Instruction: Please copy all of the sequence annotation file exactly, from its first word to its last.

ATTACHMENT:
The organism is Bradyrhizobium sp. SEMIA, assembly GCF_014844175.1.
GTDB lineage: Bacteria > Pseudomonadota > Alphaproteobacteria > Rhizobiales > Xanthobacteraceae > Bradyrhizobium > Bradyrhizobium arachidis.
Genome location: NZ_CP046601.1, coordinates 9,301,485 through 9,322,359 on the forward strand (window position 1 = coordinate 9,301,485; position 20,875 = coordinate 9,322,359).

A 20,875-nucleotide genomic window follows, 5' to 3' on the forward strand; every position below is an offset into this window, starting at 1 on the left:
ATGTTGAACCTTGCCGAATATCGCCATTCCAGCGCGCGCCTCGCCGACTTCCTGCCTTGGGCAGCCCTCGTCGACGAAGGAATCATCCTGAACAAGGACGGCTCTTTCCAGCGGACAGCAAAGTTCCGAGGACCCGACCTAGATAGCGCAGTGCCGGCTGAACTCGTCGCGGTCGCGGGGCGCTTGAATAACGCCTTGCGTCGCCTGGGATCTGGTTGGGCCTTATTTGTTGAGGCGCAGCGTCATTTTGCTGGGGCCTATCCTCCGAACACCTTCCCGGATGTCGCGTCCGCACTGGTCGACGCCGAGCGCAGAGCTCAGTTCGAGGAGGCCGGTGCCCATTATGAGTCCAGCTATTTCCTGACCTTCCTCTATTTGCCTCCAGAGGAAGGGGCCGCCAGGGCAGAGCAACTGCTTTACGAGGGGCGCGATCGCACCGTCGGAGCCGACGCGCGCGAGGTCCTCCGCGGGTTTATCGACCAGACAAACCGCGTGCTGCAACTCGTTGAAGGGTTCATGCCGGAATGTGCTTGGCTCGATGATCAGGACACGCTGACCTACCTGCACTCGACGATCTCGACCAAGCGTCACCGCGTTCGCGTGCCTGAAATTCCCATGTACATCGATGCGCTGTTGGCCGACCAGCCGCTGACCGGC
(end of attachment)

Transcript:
The organism is Bradyrhizobium sp. SEMIA, assembly GCF_014844175.1.
GTDB lineage: Bacteria > Pseudomonadota > Alphaproteobacteria > Rhizobiales > Xanthobacteraceae > Bradyrhizobium > Bradyrhizobium arachidis.
Genome location: NZ_CP046601.1, coordinates 9,301,485 through 9,322,359 on the forward strand (window position 1 = coordinate 9,301,485; position 20,875 = coordinate 9,322,359).

A 20,875-nucleotide genomic window follows, 5' to 3' on the forward strand; every position below is an offset into this window, starting at 1 on the left:
ATGTTGAACCTTGCCGAATATCGCCATTCCAGCGCGCGCCTCGCCGACTTCCTGCCTTGGGCAGCCCTCGTCGACGAAGGAATCATCCTGAACAAGGACGGCTCTTTCCAGCGGACAGCAAAGTTCCGAGGACCCGACCTAGATAGCGCAGTGCCGGCTGAACTCGTCGCGGTCGCGGGGCGCTTGAATAACGCCTTGCGTCGCCTGGGATCTGGTTGGGCCTTATTTGTTGAGGCGCAGCGTCATTTTGCTGGGGCCTATCCTCCGAACACCTTCCCGGATGTCGCGTCCGCACTGGTCGACGCCGAGCGCAGAGCTCAGTTCGAGGAGGCCGGTGCCCATTATGAGTCCAGCTATTTCCTGACCTTCCTCTATTTGCCTCCAGAGGAAGGGGCCGCCAGGGCAGAGCAACTGCTTTACGAGGGGCGCGATCGCACCGTCGGAGCCGACGCGCGCGAGGTCCTCCGCGGGTTTATCGACCAGACAAACCGCGTGCTGCAACTCGTTGAAGGGTTCATGCCGGAATGTGCTTGGCTCGATGATCAGGACACGCTGACCTACCTGCACTCGACGATCTCGACCAAGCGTCACCGCGTTCGCGTGCCTGAAATTCCCATGTACATCGATGCGCTGTTGGCCGACCAGCCGCTGACCGGC